Established and emerging effects of traffic-related air pollution

Mary Fox, Kirsten Koehler, Natalie Johnson

Research output: Chapter in Book/Report/Conference proceedingChapter


The World Health Organization estimates that about 4 million people die every year due to air pollution exposure including deaths from ischemic heart disease and stroke, respiratory diseases, and lung cancer. Transportation sector emissions are one of the major sources of air pollutants. In recent years, research on the health effects of traffic-related air pollution has expanded beyond respiratory, cancer, and cardiovascular diseases to include a growing literature on pregnancy, birth outcomes and development, neurotoxicity and various neurological diseases and disorders. This chapter describes the range of health effects that have been associated with traffic-related air pollution. Several special topics including cumulative risk assessment and environmental justice considerations related to traffic-related air pollution exposures are also presented.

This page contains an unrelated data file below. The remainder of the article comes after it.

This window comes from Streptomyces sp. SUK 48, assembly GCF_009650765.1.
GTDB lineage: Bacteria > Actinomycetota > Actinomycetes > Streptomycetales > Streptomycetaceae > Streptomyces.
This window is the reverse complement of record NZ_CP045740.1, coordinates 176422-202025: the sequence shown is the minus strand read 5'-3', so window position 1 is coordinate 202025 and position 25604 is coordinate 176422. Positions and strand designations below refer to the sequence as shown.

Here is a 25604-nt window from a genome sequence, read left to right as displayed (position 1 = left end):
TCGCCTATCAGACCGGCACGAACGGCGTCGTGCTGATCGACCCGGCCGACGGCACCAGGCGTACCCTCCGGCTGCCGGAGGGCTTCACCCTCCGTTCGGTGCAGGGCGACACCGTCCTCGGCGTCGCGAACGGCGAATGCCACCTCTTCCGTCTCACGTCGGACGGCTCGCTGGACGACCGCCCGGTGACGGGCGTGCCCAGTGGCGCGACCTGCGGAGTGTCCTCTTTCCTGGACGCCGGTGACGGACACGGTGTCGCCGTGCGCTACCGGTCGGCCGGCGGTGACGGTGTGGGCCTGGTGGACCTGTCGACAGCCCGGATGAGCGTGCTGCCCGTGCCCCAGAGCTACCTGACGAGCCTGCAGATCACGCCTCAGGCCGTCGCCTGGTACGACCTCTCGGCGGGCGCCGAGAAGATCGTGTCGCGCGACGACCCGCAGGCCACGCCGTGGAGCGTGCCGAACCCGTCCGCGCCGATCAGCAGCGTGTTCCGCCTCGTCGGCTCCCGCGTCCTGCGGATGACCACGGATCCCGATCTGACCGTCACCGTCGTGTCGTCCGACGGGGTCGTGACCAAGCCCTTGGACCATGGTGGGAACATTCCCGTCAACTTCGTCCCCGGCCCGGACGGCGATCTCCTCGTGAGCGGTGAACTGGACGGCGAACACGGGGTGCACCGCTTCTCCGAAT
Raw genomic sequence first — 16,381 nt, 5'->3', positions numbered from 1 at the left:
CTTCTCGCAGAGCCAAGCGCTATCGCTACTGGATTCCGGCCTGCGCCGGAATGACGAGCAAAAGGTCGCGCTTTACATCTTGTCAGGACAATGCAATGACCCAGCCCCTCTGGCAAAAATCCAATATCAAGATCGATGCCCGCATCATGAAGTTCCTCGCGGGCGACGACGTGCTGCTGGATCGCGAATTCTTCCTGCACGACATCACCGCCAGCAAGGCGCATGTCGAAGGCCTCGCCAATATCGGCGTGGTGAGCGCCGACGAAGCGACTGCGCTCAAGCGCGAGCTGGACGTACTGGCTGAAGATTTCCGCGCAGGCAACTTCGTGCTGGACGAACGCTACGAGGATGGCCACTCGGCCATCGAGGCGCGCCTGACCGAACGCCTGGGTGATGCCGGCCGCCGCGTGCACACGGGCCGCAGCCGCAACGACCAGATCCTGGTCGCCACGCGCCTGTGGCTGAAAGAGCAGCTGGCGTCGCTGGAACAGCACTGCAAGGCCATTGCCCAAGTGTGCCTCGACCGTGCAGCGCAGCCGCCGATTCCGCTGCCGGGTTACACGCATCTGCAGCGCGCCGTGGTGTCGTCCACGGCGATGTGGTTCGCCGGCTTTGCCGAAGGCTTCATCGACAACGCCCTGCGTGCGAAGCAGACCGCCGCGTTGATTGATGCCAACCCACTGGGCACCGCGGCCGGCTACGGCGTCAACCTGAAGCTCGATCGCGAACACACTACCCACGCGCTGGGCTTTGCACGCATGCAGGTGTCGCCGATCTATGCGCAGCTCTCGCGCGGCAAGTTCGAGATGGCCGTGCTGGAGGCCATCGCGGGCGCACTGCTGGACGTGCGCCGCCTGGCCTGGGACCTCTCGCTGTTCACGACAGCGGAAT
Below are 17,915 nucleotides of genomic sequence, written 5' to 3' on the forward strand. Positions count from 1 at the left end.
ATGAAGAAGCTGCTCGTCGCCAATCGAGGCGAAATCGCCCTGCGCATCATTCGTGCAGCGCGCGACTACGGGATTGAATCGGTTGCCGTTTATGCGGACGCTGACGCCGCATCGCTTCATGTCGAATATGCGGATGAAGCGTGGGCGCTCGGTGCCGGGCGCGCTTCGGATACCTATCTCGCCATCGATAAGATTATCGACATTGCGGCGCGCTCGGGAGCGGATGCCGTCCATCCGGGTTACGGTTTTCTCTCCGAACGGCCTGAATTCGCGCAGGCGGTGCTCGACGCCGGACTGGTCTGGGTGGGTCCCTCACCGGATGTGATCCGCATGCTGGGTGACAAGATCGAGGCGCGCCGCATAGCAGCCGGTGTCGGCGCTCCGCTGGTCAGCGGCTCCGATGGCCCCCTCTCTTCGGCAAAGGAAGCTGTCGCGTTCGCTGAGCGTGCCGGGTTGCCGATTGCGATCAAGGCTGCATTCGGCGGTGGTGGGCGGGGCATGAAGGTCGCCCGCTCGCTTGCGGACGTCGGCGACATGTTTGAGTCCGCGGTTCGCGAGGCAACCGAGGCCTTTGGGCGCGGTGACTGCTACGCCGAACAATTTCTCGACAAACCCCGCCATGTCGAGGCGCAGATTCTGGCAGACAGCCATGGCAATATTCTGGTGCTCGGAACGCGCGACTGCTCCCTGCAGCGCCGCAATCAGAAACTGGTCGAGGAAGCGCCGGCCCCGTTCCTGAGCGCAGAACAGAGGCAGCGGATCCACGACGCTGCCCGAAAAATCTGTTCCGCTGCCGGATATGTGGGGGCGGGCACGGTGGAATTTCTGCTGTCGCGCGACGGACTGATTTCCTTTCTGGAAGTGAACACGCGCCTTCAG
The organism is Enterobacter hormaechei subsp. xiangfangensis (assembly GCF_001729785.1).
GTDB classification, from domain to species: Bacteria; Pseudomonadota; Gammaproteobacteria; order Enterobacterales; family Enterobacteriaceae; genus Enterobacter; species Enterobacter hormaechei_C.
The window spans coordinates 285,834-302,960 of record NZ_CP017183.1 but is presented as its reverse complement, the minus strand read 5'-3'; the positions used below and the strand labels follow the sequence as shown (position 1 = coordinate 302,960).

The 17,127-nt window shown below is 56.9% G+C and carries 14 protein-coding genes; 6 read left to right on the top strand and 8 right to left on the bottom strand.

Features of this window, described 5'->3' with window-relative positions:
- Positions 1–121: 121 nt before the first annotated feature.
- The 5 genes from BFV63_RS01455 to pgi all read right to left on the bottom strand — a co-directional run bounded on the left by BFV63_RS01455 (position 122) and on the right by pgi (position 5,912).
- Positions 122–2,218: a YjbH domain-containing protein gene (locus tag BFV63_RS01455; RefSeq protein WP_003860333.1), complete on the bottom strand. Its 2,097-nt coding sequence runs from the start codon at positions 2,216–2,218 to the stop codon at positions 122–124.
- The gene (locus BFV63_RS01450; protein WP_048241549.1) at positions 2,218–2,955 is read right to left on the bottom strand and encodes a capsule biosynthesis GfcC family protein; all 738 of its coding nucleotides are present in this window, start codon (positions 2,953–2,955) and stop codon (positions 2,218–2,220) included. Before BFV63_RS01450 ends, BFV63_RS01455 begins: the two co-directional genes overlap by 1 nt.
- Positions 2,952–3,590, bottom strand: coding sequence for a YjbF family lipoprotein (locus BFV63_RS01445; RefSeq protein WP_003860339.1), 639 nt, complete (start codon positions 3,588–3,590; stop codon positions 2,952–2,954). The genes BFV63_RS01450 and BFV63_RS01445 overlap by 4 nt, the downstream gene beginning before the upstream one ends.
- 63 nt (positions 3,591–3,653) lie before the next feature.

Original languageEnglish (US)
Title of host publicationTraffic-Related Air Pollution
Number of pages22
ISBN (Electronic)9780128181225
StatePublished - Jan 1 2020


  • Birth outcomes
  • Cancer
  • Cardiovascular and cardiometabolic diseases
  • Cumulative risk
  • Environmental justice
  • Exposure
  • Neurodevelopment
  • Neurotoxicity
  • Respiratory diseases
  • Traffic-related air pollutants

ASJC Scopus subject areas

  • General Social Sciences


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